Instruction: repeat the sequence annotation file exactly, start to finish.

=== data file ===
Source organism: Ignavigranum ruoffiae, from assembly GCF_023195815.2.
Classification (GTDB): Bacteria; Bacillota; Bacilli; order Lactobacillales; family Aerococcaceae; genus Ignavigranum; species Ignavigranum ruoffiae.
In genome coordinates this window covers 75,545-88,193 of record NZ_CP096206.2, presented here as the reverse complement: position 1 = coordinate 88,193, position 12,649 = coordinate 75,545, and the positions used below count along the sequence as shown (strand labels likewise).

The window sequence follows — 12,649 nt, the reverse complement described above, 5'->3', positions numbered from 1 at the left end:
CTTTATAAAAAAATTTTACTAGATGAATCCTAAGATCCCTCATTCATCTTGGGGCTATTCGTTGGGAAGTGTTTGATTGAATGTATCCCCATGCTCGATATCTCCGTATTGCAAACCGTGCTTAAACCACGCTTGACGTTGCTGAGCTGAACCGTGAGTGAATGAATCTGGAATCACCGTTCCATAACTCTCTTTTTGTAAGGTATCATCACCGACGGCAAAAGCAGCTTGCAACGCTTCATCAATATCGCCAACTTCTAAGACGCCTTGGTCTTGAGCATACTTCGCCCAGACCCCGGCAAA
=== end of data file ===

Source organism: Ignavigranum ruoffiae, from assembly GCF_023195815.2.
Classification (GTDB): Bacteria; Bacillota; Bacilli; order Lactobacillales; family Aerococcaceae; genus Ignavigranum; species Ignavigranum ruoffiae.
In genome coordinates this window covers 75,545-88,193 of record NZ_CP096206.2, presented here as the reverse complement: position 1 = coordinate 88,193, position 12,649 = coordinate 75,545, and the positions used below count along the sequence as shown (strand labels likewise).

The window sequence follows — 12,649 nt, the reverse complement described above, 5'->3', positions numbered from 1 at the left end:
CTTTATAAAAAAATTTTACTAGATGAATCCTAAGATCCCTCATTCATCTTGGGGCTATTCGTTGGGAAGTGTTTGATTGAATGTATCCCCATGCTCGATATCTCCGTATTGCAAACCGTGCTTAAACCACGCTTGACGTTGCTGAGCTGAACCGTGAGTGAATGAATCTGGAATCACCGTTCCATAACTCTCTTTTTGTAAGGTATCATCACCGACGGCAAAAGCAGCTTGCAACGCTTCATCAATATCGCCAACTTCTAAGACGCCTTGGTCTTGAGCATACTTCGCCCAGACCCCGGCAAA